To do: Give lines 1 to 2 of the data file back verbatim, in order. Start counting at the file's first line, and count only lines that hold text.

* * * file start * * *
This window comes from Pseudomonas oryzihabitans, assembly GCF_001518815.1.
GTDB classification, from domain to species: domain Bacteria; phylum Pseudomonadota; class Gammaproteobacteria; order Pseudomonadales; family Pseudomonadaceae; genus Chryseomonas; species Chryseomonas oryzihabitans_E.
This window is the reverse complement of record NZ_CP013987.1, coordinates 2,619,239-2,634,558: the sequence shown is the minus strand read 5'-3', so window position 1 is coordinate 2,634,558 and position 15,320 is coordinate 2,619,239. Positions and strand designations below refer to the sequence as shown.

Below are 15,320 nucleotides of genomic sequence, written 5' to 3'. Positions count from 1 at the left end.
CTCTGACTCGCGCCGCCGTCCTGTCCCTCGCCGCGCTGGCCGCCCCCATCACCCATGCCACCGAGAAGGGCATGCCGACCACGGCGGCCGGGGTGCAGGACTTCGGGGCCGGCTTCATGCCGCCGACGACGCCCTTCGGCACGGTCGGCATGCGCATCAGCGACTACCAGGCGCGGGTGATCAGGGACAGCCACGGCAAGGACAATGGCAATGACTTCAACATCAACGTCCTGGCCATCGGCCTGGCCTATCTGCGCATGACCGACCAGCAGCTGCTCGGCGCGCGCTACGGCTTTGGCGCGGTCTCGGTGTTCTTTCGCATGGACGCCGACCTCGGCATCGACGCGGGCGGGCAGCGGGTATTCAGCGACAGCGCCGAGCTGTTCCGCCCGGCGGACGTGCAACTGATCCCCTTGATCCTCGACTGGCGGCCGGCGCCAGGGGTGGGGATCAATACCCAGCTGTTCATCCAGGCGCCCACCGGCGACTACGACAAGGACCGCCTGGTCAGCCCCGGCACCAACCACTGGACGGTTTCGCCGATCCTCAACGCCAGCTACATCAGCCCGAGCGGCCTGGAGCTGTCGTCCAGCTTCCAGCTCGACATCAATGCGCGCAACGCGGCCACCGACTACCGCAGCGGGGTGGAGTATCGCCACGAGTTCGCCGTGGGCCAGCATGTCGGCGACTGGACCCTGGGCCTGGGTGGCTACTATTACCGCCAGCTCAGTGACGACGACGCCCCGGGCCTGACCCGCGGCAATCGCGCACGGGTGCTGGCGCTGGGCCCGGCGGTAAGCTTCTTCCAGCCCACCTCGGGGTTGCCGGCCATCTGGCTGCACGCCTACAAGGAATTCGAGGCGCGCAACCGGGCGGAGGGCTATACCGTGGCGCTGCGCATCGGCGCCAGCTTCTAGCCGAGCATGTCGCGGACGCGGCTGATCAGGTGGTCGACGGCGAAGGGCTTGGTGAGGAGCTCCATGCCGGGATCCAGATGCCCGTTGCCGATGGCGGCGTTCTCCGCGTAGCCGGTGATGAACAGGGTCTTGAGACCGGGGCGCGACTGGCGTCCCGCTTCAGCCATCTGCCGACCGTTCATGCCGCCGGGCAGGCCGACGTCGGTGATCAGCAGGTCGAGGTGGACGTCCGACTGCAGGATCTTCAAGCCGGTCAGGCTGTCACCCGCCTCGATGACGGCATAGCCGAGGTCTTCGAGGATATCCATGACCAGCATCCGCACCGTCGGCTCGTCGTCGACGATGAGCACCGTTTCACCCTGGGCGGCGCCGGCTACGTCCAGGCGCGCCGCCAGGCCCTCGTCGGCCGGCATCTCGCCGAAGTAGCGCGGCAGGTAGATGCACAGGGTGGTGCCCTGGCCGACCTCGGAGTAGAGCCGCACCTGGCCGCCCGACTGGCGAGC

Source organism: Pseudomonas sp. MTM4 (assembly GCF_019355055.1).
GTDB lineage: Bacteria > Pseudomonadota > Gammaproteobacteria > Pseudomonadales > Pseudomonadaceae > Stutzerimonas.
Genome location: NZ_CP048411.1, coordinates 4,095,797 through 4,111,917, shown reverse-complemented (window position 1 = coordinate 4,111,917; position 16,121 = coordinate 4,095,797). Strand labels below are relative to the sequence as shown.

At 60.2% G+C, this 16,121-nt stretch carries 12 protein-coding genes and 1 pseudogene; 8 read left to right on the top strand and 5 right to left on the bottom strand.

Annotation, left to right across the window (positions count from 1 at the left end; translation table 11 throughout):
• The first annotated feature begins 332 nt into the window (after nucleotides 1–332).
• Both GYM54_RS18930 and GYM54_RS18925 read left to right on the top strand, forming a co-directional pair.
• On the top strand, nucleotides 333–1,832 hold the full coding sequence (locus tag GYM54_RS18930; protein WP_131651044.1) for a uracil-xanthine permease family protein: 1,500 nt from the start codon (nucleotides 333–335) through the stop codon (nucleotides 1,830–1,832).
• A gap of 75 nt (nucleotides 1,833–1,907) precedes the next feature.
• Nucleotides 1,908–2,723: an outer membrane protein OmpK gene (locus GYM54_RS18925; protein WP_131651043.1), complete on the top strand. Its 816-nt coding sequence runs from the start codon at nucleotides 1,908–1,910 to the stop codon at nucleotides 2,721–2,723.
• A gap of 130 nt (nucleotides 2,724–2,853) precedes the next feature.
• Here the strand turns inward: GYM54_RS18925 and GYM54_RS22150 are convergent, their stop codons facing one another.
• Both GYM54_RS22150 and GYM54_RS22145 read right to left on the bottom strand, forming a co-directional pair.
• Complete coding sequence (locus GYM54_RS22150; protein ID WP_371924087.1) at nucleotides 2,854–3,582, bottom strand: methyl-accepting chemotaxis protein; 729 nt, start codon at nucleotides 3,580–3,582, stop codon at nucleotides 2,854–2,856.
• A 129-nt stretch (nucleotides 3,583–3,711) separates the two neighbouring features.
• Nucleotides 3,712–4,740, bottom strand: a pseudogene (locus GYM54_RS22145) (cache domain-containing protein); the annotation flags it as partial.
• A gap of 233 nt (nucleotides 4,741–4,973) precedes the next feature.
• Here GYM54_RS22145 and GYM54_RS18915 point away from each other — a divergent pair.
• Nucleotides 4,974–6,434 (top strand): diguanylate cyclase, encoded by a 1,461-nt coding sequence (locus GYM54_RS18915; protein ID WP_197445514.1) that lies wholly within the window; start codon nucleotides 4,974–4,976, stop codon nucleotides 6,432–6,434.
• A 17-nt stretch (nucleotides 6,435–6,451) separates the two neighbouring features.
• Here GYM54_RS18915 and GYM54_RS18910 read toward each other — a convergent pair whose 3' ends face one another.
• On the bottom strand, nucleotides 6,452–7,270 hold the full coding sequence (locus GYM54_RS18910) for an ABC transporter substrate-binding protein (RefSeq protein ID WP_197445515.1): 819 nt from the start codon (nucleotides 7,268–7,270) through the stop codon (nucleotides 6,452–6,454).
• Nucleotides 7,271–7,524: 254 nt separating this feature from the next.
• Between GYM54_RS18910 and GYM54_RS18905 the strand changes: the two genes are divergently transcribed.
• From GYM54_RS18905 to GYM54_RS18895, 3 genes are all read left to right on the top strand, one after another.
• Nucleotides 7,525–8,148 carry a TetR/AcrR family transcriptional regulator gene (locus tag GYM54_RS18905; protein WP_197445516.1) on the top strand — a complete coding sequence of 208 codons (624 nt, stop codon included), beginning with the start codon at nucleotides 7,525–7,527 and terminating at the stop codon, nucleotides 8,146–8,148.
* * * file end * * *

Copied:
This window comes from Pseudomonas oryzihabitans, assembly GCF_001518815.1.
GTDB classification, from domain to species: domain Bacteria; phylum Pseudomonadota; class Gammaproteobacteria; order Pseudomonadales; family Pseudomonadaceae; genus Chryseomonas; species Chryseomonas oryzihabitans_E.